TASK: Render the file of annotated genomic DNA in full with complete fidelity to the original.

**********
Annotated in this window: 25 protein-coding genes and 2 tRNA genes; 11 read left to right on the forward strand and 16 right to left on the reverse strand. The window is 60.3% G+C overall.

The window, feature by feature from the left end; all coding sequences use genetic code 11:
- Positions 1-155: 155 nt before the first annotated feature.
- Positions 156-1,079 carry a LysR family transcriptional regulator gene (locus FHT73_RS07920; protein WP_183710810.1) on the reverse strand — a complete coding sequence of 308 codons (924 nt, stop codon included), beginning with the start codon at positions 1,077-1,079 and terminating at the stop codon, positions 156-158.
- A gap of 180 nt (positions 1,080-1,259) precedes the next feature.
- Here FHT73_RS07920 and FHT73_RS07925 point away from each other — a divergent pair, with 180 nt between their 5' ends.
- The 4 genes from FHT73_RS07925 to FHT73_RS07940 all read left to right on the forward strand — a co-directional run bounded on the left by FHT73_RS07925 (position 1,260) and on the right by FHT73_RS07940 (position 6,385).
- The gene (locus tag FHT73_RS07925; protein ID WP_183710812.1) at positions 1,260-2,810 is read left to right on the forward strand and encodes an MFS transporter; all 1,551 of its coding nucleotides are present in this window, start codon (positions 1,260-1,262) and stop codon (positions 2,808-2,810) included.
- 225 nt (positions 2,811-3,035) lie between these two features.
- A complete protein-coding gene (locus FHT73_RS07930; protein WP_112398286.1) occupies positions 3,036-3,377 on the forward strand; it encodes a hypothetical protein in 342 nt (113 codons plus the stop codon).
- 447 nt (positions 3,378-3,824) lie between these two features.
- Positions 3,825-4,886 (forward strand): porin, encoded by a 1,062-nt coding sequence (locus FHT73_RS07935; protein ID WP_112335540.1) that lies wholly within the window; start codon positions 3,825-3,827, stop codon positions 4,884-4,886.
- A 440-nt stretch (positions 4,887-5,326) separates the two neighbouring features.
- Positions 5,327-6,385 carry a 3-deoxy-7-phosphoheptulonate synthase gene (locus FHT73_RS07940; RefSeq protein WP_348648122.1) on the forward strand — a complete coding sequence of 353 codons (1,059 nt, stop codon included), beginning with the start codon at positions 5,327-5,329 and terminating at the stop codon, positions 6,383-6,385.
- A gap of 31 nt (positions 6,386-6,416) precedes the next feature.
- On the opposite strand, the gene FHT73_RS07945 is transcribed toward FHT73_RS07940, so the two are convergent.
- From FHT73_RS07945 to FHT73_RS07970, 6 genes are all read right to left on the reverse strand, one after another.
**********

Annotated in this window: 25 protein-coding genes and 2 tRNA genes; 11 read left to right on the forward strand and 16 right to left on the reverse strand. The window is 60.3% G+C overall.

The window, feature by feature from the left end; all coding sequences use genetic code 11:
- Positions 1-155: 155 nt before the first annotated feature.
- Positions 156-1,079 carry a LysR family transcriptional regulator gene (locus FHT73_RS07920; protein WP_183710810.1) on the reverse strand — a complete coding sequence of 308 codons (924 nt, stop codon included), beginning with the start codon at positions 1,077-1,079 and terminating at the stop codon, positions 156-158.
- A gap of 180 nt (positions 1,080-1,259) precedes the next feature.
- Here FHT73_RS07920 and FHT73_RS07925 point away from each other — a divergent pair, with 180 nt between their 5' ends.
- The 4 genes from FHT73_RS07925 to FHT73_RS07940 all read left to right on the forward strand — a co-directional run bounded on the left by FHT73_RS07925 (position 1,260) and on the right by FHT73_RS07940 (position 6,385).
- The gene (locus tag FHT73_RS07925; protein ID WP_183710812.1) at positions 1,260-2,810 is read left to right on the forward strand and encodes an MFS transporter; all 1,551 of its coding nucleotides are present in this window, start codon (positions 1,260-1,262) and stop codon (positions 2,808-2,810) included.
- 225 nt (positions 2,811-3,035) lie between these two features.
- A complete protein-coding gene (locus FHT73_RS07930; protein WP_112398286.1) occupies positions 3,036-3,377 on the forward strand; it encodes a hypothetical protein in 342 nt (113 codons plus the stop codon).
- 447 nt (positions 3,378-3,824) lie between these two features.
- Positions 3,825-4,886 (forward strand): porin, encoded by a 1,062-nt coding sequence (locus FHT73_RS07935; protein ID WP_112335540.1) that lies wholly within the window; start codon positions 3,825-3,827, stop codon positions 4,884-4,886.
- A 440-nt stretch (positions 4,887-5,326) separates the two neighbouring features.
- Positions 5,327-6,385 carry a 3-deoxy-7-phosphoheptulonate synthase gene (locus FHT73_RS07940; RefSeq protein WP_348648122.1) on the forward strand — a complete coding sequence of 353 codons (1,059 nt, stop codon included), beginning with the start codon at positions 5,327-5,329 and terminating at the stop codon, positions 6,383-6,385.
- A gap of 31 nt (positions 6,386-6,416) precedes the next feature.
- On the opposite strand, the gene FHT73_RS07945 is transcribed toward FHT73_RS07940, so the two are convergent.
- From FHT73_RS07945 to FHT73_RS07970, 6 genes are all read right to left on the reverse strand, one after another.